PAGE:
Google’s New Policy: The End Is Near Or Business As Usual?

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With the launch of Google’s combined policy initiative, media outlets have felt the need to take a side.  The policy has been met with a significant schism among tech journalists. One side of the argument has thrown out terms like ‘evil’ and ‘unlawful’ while the other side feels that this kind of sensationalism might be jumping the gun.

As a humble new media journalist I fall somewhere in-between.  In the weeks since Google announced this policy I have read convincing articles from both sides of the argument. The new privacy policy plan is here regardless of whether people like it or not.  Is it time to install Opera and start using Bing? Or is Google doing something that has always been privately accepted and now is just being made public? In an effort to understand the truth behind the controversy, here is everything that should be taken into consideration about the new policy.

 

Google’s Updated Privacy Policy Allegedly Violates European law

On Tuesday, French data protection agency CNIL posted a letter on their website sent to Google C.E.O Larry Page regarding the policies violation of European data safety laws. The European Union’s data protection agency asked Google to postpone the policy change until further investigation was done. However Google declined the request and claim to be in accordance with all European data protection laws.

Even though this does not directly involve Google users in the United States, it is still distressing news. Any policy that allegedly breaks international rules and regulations may need some adjusting. Even though Google has released several responses alleviating concerns about the policy update, the European investigation throws the update into further question.

 

Google Is Very Upfront About The Policy Update

From the moment that Google announced this policy they have been mostly transparent about what it will mean for Google users:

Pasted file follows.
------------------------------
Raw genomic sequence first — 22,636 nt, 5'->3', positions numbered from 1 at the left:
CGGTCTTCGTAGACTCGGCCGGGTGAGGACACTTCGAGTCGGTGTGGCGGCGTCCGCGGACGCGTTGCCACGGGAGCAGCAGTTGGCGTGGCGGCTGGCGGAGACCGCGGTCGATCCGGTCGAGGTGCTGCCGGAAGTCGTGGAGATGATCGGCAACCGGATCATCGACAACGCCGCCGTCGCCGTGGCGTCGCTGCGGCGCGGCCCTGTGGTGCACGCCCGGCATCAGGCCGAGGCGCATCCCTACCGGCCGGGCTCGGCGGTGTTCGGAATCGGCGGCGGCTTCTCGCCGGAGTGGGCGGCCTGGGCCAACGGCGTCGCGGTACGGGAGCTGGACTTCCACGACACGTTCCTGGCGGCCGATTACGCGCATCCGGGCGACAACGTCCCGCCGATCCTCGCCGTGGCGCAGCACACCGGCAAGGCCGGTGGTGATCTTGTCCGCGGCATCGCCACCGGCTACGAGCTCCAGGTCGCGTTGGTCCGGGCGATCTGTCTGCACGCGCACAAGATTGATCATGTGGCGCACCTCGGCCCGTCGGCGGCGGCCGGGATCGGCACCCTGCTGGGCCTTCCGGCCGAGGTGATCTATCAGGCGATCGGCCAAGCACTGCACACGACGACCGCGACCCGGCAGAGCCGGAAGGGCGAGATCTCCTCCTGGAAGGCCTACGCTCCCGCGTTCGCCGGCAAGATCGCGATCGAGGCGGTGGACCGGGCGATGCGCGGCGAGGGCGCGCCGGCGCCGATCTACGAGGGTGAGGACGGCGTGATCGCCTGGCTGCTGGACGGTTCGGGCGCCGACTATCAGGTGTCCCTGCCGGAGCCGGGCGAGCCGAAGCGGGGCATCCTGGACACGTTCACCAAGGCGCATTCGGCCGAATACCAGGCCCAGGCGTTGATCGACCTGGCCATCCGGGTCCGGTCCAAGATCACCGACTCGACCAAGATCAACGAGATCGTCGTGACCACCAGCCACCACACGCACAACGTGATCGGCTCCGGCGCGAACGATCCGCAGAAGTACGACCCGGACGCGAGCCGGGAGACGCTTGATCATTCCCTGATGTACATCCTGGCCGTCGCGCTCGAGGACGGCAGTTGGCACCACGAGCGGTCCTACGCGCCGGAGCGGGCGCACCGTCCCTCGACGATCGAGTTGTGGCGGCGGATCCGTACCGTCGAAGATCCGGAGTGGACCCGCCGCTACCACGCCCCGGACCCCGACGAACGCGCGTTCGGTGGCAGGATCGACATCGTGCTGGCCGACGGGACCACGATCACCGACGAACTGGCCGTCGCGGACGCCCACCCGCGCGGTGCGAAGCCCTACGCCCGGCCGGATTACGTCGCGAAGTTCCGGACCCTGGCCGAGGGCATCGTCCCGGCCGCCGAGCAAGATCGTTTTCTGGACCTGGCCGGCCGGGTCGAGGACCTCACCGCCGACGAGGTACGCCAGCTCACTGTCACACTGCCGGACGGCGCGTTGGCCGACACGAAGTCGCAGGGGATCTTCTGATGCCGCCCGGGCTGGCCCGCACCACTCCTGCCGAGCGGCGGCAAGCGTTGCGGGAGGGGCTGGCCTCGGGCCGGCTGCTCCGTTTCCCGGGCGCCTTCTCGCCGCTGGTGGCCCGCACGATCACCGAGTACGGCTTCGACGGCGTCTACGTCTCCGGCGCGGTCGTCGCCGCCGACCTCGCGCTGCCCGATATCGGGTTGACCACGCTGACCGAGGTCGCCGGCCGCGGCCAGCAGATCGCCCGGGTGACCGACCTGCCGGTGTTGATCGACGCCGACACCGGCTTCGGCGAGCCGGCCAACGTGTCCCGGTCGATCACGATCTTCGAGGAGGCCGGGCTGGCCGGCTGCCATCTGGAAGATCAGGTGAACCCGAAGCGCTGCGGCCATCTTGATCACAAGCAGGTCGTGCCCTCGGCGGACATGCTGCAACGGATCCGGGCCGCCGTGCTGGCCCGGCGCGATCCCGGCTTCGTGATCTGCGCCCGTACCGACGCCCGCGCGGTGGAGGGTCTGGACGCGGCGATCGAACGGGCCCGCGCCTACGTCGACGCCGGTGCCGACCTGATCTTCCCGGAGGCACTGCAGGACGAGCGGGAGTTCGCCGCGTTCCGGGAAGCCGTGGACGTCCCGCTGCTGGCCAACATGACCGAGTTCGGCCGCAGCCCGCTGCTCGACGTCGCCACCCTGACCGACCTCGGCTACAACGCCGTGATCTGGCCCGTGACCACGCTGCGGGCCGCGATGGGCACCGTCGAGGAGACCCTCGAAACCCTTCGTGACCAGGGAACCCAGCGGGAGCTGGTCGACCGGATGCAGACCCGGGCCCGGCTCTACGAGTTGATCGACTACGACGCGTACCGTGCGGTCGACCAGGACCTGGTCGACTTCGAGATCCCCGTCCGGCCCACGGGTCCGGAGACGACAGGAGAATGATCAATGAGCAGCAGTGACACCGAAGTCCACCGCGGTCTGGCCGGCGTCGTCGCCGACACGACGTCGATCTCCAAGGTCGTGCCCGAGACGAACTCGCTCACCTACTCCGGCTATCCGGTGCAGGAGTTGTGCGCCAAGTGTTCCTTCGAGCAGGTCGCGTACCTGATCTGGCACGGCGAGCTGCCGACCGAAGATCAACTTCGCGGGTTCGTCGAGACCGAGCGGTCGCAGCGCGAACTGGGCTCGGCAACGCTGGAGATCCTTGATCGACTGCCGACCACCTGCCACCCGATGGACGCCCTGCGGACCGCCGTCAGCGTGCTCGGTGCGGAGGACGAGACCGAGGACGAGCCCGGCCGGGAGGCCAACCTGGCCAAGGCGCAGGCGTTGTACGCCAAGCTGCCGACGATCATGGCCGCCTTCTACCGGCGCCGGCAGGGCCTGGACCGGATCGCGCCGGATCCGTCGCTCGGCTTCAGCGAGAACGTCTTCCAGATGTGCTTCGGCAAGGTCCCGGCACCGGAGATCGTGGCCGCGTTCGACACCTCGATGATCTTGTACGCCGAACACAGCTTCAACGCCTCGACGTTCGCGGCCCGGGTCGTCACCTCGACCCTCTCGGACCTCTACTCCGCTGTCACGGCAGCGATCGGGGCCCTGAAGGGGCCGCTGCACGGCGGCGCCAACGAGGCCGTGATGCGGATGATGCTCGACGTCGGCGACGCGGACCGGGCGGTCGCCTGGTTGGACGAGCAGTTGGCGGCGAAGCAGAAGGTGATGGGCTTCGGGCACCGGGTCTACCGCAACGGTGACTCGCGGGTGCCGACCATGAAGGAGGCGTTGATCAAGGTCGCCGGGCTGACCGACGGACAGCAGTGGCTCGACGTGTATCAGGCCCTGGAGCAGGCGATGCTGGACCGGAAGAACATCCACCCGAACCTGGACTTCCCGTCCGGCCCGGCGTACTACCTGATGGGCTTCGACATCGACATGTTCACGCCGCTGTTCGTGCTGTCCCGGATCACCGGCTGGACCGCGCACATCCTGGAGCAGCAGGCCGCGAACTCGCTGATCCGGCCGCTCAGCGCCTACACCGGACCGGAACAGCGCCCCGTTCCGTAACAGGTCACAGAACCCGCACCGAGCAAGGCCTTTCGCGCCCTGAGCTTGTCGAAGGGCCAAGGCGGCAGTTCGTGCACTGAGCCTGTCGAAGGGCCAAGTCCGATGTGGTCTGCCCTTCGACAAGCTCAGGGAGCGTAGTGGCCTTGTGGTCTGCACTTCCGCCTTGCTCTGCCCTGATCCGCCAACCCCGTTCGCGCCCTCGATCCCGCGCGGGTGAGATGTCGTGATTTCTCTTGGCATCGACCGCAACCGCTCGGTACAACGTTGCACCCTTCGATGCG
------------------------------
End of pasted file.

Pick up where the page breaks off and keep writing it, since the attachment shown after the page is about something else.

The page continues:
“Our new Privacy Policy makes clear that, if you’re signed in, we may combine information you’ve provided from one service with information from other services. In short, we’ll treat you as a single user across all our products, which will mean a simpler, more intuitive Google experience.”

Yes, you read that correctly, Google will be collecting data to give you a more focused web experience; pretty evil right? I don’t know about you but if I had something sinister planned I wouldn’t lay it out word for word to my victims. Google knows that this is the digital age; they practically invented the digital age. This means that they understand that people will pick apart and find out any harmful results of the policy update. Why would Google parade around a malevolent policy without fear of the public discovering their ‘true’ intentions? Possibly the best explanation is there is no evil hidden plan.

 

Google Has a Bad Privacy Track Record Already

In 2009 Google was in violation of sharing information from their cloud-based documents. Unauthorized users were found accessing information from Gmail, Google Docs, and other applications, which lead the Federal Trade Commission to investigate Google’s cloud security protocol. In addition Google is also famously known for their work with the NSA on ‘technical assistance.’ Just in case you forgot, that’s the National Security Agency, the people who practically invented warrantless surveillance.

Google has access to almost every aspect of your life, your email content, what you search for, and what you buy, just to name a few. I want a company with that much of my personal information to have a severe privacy policy. Unfortunately it looks like Google has trouble maintaining their policy regulations.

 

Google Has Been Collecting Your Information Since 2005

The new privacy policy is really more of an updated version of their pre-existing policy laid out in the user agreement. The current policy from Google states:

“We may combine the information you submit under your account with information from other Google services or third parties in order to provide you with a better experience and to improve the quality of our services.”

Essentially Google is just connecting all Google applications under one policy and sharing that singular data instead of sharing data from multiple policies. The concept of collecting and selling our information is terrifying, but we have been doing it since 2005 and Skynet hasn’t taken over…. yet.

 

The Verdict

With much of the media foretelling the end of days due to the new policy update, it can be very confusing deciding what you should do now that the new privacy policy is here. The best advice I can give you is to figure out if you are comfortable with a company sharing your data for better advertising and searches. If you decide you are not, then you should probably delete your Facebook, cancel your Twitter account, and throw your phone in a volcano, because it’s all happening there as well.

If you really can’t stand the idea of Google collecting your data, then stop using all Google products or sign out of email every time you watch a YouTube video. It may seem overly complicated, but that’s the price of convenience. 

 

Source(s): Forbes, Gizmodo, Huffington Post, Los Angeles Times

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